Our team of experts offers regular updates on FPE and life safety best practices, code modifications and more.
Experts know what tool works best for the job at hand. A fire protection engineer should know which fire modeling method to utilize for the specific fire protection challenge they face.
Since The International Building Code (IBC) Section 404.5 and NFPA 101, Life Safety Code, Section 8.6.7 both require smoke control systems to be installed in atrium spaces, fire protection consultants are frequently tasked with determining required exhaust and makeup air requirements for atrium projects to ensure tenable conditions for egress are maintained during a fire.
When designing smoke control systems for atriums, the fire protection engineer has multiple tools to choose from, but one fire modeling method is typically better than the others to perform atrium smoke modeling.
There are multiple modeling options for atrium smoke control design permitted by NFPA 92, Standard for Smoke Control Systems, which is referenced by both the IBC and NFPA 101:
Let’s explore these options.
NFPA 92 provides several algebraic equations to determine:
While this is a great method for early estimates or very simple buildings, it is usually conservative and results in higher exhaust capacities than necessary. Consequently, project costs are higher than necessary to accommodate the exhaust capacity and makeup air. Additionally, the unique architectural features of the building aren’t easily incorporated into basic algebraic equations.
This method involves creating a scaled replica of the atrium and conducting fire tests based upon various design fire scenarios. Alternatively, and less common, saltwater scale models can also represent smoke movement within an atrium model that is inverted in a water tank.
Since actual testing is being performed, the simulations are very realistic and physically observable. These simulations rely on scaling and require extreme care by the Fire Protection Engineer to ensure that the simulation and results are accurately scaled to the real building. Using the appropriate scaling factors, results from scale tests can be extrapolated to predict conditions in full-scale scenarios.
While most fire protection engineers would enjoy scale modeling and could use the results to optimize smoke exhaust rates, this method requires a lot of resources, including test instruments and time. It would also be difficult to make quick adjustments when the design changes, requiring modifications to the scale model and further testing. This modeling technique is usually reserved for research purposes and is not normally adopted in practice.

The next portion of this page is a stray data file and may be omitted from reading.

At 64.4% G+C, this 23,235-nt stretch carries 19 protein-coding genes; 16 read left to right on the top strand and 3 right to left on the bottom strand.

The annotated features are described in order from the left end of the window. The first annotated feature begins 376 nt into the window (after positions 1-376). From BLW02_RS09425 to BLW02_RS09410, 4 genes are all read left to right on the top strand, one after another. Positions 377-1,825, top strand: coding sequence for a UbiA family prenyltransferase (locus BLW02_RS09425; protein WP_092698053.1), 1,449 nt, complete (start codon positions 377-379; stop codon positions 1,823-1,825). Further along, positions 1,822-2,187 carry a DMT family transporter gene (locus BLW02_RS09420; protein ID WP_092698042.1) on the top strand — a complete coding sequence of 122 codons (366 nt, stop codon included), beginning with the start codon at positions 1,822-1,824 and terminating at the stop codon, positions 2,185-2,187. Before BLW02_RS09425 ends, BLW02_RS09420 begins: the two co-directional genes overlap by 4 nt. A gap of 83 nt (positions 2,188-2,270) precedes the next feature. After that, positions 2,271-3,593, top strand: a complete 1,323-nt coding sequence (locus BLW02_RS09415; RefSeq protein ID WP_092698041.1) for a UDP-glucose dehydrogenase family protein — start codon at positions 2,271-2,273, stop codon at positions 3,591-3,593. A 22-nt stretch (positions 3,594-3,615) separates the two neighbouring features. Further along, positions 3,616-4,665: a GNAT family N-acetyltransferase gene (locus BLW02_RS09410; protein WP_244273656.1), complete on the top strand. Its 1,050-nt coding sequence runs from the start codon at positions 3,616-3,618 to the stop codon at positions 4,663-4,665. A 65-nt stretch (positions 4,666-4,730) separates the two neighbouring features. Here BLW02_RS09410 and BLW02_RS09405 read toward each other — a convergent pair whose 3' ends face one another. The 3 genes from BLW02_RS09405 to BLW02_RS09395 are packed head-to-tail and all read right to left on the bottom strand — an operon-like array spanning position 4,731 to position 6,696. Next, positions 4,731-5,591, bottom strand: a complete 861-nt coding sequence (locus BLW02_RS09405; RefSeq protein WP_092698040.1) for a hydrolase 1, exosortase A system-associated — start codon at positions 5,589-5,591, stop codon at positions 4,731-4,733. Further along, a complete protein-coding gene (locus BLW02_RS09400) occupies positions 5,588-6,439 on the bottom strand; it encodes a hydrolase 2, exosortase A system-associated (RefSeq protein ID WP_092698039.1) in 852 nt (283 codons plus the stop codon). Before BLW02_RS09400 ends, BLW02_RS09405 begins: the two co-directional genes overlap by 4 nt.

Zone models utilize the concept of dividing an enclosure into two layers (zones):
Temperature and smoke density are considered uniform throughout the upper layer. Zone models can help predict detector and sprinkler activation times and simulate the effects of smoke exhaust. Fire protection engineers use a common zone fire model known as the Consolidated Model of Fire and Smoke Transport (CFAST), developed by the National Institute of Standards and Technology (NIST).
Due to the relative simplicity of zone models, the computational demand is significantly less, and results can be processed much more quickly when compared to CFD models. Zone models may be appropriate for very basic atrium spaces or preliminary rough order of magnitude calculations, but these models are quite simplistic, lacking in the level of detail possible through CFD modeling.
Zone models fail to account for any transitional region, which could lead to misleading results. Complex geometries of atriums, such as cloud ceilings or non-uniform layouts of floors open to the atrium, cannot be modeled accurately through zone models.
Atrium spaces can be modeled in great detail using Computational Fluid Dynamics (CFD) software, such as the Fire Dynamics Simulator (FDS) developed by NIST.
CFD modeling divides an atrium space into cells and simulates smoke and heat movement by numerically solving Navier-Stokes equations. That allows fire protection engineers to realistically simulate plumes, ceiling jets, smoke layers, detector and sprinkler activation, etc. Tenability conditions can be analyzed at a cellular level instead of assuming a uniform upper layer as with zone models.
Great detail can create the drawback of longer calculation times. In fact, some complex atrium CFD models can take several days to run. CFD modeling requires extensive training, significant experience, and a good scientific understanding of input parameters.
Despite the long computation times and engineering skills needed for a proper analysis, CFD modeling performed by an experienced fire protection engineer is usually the best option for designing smoke exhaust systems for atriums.
Some of the many reasons why CFD modeling is superior to algebraic calculations or zone modeling is the capability to:
In most cases, CFD modeling will ultimately save construction costs due to decreased exhaust and makeup air capacities. Additionally, CFD modeling provides a method of analyzing fire scenarios without the need for a testing lab as required for scale modeling. This method also allows for quicker implementation of design changes and an understanding of impacts on the smoke control strategy throughout the design process.
Atrium fire modeling requires the right tool for the job. There are four main options: algebraic hand calculations, scale modeling, zone models and CFD models. Work with an experienced fire protection engineer who can determine the necessary tool for the best results.